WASHINGTON (Reuters) - Budget experts on Wednesday raised their forecast of how many Americans will probably have to pay a penalty in 2016 for not buying health insurance to 6 million from 4 million.
The increase was likely to be attacked by Republicans who want to repeal President Barack Obama's signature healthcare law, a major issue in the presidential election campaign.
The Congressional Budget Office said changing economic forecasts and legislative changes prompted the big jump in its estimate of people who could face a penalty for not having health insurance under Obama's Affordable Care Act of 2010.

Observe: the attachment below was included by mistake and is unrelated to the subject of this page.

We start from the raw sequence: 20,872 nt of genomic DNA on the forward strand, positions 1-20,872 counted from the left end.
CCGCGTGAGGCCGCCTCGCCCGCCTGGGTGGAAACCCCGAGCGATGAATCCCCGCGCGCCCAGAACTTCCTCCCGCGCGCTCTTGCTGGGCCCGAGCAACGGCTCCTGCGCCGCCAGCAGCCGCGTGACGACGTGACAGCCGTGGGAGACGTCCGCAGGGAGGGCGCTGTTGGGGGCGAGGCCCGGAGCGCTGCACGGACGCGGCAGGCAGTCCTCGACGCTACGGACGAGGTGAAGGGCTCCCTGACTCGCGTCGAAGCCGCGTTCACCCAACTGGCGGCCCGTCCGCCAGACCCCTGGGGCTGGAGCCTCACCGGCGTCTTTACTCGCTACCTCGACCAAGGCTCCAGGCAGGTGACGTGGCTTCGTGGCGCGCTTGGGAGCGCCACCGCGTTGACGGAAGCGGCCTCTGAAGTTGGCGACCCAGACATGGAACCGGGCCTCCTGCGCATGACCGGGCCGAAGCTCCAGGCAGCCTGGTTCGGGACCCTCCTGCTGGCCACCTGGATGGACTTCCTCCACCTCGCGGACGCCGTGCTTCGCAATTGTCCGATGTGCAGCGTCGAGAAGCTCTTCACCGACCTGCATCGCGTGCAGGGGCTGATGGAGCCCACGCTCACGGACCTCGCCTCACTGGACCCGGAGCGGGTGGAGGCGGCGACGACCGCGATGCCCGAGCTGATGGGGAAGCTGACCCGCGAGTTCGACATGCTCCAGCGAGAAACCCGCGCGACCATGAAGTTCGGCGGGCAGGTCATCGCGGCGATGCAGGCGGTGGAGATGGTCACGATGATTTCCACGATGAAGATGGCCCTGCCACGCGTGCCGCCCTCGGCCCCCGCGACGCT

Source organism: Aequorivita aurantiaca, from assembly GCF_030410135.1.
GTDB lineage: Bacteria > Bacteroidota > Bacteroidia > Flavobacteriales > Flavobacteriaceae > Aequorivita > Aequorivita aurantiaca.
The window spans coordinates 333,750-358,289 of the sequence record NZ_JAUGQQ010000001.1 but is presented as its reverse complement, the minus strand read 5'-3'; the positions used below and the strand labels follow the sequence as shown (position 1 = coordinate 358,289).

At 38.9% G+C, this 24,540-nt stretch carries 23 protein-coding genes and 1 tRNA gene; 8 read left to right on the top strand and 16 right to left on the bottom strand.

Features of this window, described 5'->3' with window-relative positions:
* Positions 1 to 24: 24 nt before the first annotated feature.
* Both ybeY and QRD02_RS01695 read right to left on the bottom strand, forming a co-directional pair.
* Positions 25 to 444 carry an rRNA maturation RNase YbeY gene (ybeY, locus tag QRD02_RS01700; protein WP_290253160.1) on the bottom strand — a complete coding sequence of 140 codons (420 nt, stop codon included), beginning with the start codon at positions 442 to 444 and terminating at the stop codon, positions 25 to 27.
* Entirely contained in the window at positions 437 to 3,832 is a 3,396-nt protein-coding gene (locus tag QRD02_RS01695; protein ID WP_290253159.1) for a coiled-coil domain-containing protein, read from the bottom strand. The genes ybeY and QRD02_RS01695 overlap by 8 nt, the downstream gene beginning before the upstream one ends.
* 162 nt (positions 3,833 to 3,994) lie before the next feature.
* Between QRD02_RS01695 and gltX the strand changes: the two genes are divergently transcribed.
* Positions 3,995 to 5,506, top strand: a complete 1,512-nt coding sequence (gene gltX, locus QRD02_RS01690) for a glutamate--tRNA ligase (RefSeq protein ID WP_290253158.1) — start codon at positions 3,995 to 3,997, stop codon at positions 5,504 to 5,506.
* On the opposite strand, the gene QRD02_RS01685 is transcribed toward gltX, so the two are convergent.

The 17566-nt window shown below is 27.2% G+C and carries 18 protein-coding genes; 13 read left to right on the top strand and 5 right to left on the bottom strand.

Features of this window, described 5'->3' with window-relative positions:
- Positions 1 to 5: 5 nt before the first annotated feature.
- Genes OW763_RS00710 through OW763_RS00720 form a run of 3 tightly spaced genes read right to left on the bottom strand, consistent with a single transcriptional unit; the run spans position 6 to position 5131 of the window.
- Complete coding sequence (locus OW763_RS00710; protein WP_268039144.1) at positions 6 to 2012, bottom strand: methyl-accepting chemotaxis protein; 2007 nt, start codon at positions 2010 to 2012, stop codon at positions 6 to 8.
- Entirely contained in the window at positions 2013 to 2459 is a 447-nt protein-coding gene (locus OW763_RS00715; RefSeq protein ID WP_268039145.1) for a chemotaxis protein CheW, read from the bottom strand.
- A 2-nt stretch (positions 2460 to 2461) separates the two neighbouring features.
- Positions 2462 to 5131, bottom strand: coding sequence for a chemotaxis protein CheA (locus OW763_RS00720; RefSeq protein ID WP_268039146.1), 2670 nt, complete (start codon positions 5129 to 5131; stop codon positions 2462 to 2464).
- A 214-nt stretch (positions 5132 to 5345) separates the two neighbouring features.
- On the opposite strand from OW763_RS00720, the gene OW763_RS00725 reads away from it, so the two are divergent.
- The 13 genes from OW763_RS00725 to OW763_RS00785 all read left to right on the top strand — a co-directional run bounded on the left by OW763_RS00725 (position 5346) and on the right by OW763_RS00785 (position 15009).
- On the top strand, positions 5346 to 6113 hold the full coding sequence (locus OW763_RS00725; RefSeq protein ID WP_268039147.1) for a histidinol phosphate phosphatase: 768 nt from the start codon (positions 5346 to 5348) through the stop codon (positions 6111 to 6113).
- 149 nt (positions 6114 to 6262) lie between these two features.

Under the law, upheld as constitutional by the Supreme Court earlier this year, individuals must acquire health insurance, but those who can't afford to pay for it will have access to government programs and exchanges.
The penalty for not having health insurance is graduated and rises to $695 in 2016, or 2.5 percent of household income.
The government is expected to collect between $7 billion and $8 billion from the tax, according to the CBO.
(Reporting by Kim Dixon; Editing by Kevin Drawbaugh and Christopher Wilson)
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